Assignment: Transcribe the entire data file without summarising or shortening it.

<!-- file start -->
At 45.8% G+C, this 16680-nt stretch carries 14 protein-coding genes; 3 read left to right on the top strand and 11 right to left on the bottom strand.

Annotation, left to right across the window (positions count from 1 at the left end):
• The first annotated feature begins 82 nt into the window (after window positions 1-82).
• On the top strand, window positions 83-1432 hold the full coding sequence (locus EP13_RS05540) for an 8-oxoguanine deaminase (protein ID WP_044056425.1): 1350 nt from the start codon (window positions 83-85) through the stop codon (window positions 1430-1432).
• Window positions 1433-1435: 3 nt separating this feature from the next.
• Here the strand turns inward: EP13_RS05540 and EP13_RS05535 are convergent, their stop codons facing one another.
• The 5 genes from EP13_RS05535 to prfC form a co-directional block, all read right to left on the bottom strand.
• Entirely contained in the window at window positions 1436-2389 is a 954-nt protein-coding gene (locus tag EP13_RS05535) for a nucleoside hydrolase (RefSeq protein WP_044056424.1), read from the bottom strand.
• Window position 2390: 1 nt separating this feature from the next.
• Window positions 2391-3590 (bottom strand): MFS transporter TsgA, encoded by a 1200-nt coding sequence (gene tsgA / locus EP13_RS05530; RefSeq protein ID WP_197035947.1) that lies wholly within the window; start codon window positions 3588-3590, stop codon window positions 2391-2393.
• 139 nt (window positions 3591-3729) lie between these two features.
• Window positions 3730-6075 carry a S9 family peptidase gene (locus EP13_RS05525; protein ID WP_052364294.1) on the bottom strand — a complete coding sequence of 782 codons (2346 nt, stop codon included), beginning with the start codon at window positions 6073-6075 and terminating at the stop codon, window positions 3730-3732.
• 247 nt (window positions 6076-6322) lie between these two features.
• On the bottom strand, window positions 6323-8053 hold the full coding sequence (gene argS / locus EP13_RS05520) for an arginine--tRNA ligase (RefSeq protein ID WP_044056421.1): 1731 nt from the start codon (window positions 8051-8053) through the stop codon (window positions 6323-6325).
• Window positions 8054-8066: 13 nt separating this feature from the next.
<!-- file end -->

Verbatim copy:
At 45.8% G+C, this 16680-nt stretch carries 14 protein-coding genes; 3 read left to right on the top strand and 11 right to left on the bottom strand.

Annotation, left to right across the window (positions count from 1 at the left end):
• The first annotated feature begins 82 nt into the window (after window positions 1-82).
• On the top strand, window positions 83-1432 hold the full coding sequence (locus EP13_RS05540) for an 8-oxoguanine deaminase (protein ID WP_044056425.1): 1350 nt from the start codon (window positions 83-85) through the stop codon (window positions 1430-1432).
• Window positions 1433-1435: 3 nt separating this feature from the next.
• Here the strand turns inward: EP13_RS05540 and EP13_RS05535 are convergent, their stop codons facing one another.
• The 5 genes from EP13_RS05535 to prfC form a co-directional block, all read right to left on the bottom strand.
• Entirely contained in the window at window positions 1436-2389 is a 954-nt protein-coding gene (locus tag EP13_RS05535) for a nucleoside hydrolase (RefSeq protein WP_044056424.1), read from the bottom strand.
• Window position 2390: 1 nt separating this feature from the next.
• Window positions 2391-3590 (bottom strand): MFS transporter TsgA, encoded by a 1200-nt coding sequence (gene tsgA / locus EP13_RS05530; RefSeq protein ID WP_197035947.1) that lies wholly within the window; start codon window positions 3588-3590, stop codon window positions 2391-2393.
• 139 nt (window positions 3591-3729) lie between these two features.
• Window positions 3730-6075 carry a S9 family peptidase gene (locus EP13_RS05525; protein ID WP_052364294.1) on the bottom strand — a complete coding sequence of 782 codons (2346 nt, stop codon included), beginning with the start codon at window positions 6073-6075 and terminating at the stop codon, window positions 3730-3732.
• 247 nt (window positions 6076-6322) lie between these two features.
• On the bottom strand, window positions 6323-8053 hold the full coding sequence (gene argS / locus EP13_RS05520) for an arginine--tRNA ligase (RefSeq protein ID WP_044056421.1): 1731 nt from the start codon (window positions 8051-8053) through the stop codon (window positions 6323-6325).
• Window positions 8054-8066: 13 nt separating this feature from the next.